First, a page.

A majority of people in northeastern Thailand are satisfied with the formula for the formation of a coalition government led by Move Forward Party (MFP) leader Pita Limjaroenrat, according to a survey by E-Saan Poll.
The E-Saan Centre for Business and Economic Research (ECBER) of Khon Kaen University conducted the survey of 1,100 respondents aged 18 and over across 20 provinces in the Northeast.
The survey aimed to gauge the views of northeastern people on how they felt after learning about the outcome of the May 14 general election and which political parties they wanted to see in the next coalition government, Suthin Wianwiwat, head of the E-Saan Poll, said on Saturday.
Although most respondents supported the Pheu Thai Party in the general election, they backed Mr Pita as their top choice for prime minister, followed by Paetongtarn Shinawatra and Stretta Thavisin after the election results were known.
The survey showed more than 90% of the respondents were satisfied with political parties joining an alliance with the MFP to form a coalition government, said Mr Suthin.
Most respondents expressed their desire for political parties in the outgoing government to be in the opposition camp.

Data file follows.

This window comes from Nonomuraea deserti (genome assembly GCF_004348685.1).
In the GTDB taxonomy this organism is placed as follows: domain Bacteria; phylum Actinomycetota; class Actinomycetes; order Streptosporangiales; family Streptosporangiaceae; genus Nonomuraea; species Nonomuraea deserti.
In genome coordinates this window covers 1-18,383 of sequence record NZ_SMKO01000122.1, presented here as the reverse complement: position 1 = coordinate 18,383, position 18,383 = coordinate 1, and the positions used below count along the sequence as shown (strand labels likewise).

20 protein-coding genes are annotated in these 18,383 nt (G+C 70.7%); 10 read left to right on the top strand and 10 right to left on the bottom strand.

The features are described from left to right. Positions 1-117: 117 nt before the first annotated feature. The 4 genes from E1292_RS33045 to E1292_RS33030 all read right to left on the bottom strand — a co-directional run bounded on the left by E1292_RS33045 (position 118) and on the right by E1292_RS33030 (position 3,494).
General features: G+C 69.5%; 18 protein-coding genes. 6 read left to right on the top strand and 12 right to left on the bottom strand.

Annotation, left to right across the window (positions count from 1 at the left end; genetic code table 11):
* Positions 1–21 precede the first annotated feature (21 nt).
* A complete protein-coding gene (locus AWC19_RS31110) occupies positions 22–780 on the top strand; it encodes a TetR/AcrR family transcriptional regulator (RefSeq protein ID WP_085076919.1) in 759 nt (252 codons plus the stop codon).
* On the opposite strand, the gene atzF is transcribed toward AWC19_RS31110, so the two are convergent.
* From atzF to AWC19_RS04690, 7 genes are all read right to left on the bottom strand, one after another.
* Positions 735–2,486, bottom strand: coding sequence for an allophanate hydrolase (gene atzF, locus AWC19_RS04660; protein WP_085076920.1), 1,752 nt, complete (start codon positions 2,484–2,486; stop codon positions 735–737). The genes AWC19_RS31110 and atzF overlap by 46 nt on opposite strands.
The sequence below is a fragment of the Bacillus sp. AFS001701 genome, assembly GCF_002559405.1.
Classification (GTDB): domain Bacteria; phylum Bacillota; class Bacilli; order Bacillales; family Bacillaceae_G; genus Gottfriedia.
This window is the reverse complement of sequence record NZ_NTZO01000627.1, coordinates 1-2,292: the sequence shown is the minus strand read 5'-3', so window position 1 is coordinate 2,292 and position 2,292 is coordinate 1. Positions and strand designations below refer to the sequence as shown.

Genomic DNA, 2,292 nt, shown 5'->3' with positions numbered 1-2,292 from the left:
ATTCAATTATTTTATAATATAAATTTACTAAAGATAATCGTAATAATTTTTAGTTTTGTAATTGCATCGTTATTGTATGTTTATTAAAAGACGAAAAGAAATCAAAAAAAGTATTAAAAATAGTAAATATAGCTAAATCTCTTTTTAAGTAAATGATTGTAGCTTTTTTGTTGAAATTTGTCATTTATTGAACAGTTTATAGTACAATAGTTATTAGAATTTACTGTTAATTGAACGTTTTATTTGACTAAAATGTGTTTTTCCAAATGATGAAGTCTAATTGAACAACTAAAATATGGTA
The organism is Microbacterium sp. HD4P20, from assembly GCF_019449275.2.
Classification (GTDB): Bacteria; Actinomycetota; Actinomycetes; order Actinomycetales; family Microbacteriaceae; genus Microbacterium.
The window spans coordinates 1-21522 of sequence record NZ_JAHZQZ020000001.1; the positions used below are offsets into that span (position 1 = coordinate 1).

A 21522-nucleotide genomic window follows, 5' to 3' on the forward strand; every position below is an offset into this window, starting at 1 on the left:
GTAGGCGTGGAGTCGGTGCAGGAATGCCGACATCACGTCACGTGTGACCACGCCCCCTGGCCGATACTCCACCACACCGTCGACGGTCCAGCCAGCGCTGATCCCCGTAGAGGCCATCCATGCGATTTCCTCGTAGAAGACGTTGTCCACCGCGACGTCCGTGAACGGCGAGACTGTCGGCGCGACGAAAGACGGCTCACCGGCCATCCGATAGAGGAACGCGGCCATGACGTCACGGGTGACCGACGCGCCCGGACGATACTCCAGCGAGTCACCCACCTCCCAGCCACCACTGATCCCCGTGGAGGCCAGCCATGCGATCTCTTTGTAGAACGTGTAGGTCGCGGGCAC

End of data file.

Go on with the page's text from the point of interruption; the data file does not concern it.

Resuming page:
According to the survey, 80% of the respondents also wanted a people’s constitution.
Concerning the MFP and Pheu Thai parties’ ability to garner enough votes from senators, 60% of the respondents were uncertain about their chances, while 40% expressed hope more senators would back Mr Pita’s bid for premier.
An MFP-led alliance has so far gathered 313 seats from eight parties, as they work to establish a government bloc. The next step is to secure at least 376 votes in the 750-seat parliament, which consists of 500 MPs and 250 junta-appointed senators.
On Friday, the one-member New Party accepted the invitation to join the alliance, becoming the ninth party to do so. It is currently waiting official confirmation from the MFP.
On Friday evening, Move Forward deputy leader Phicharn Chaowapatanawong, said the Chartpattanakla Party, with two House seats, had also agreed to join the coalition. This decision drew criticism from many MFP members and supporters, and the MFP later reversed its decision.
In the general election, the MFP won 151 House seats, including 32 out of 33 seats in Bangkok. The Phew Thai Party won the other seat.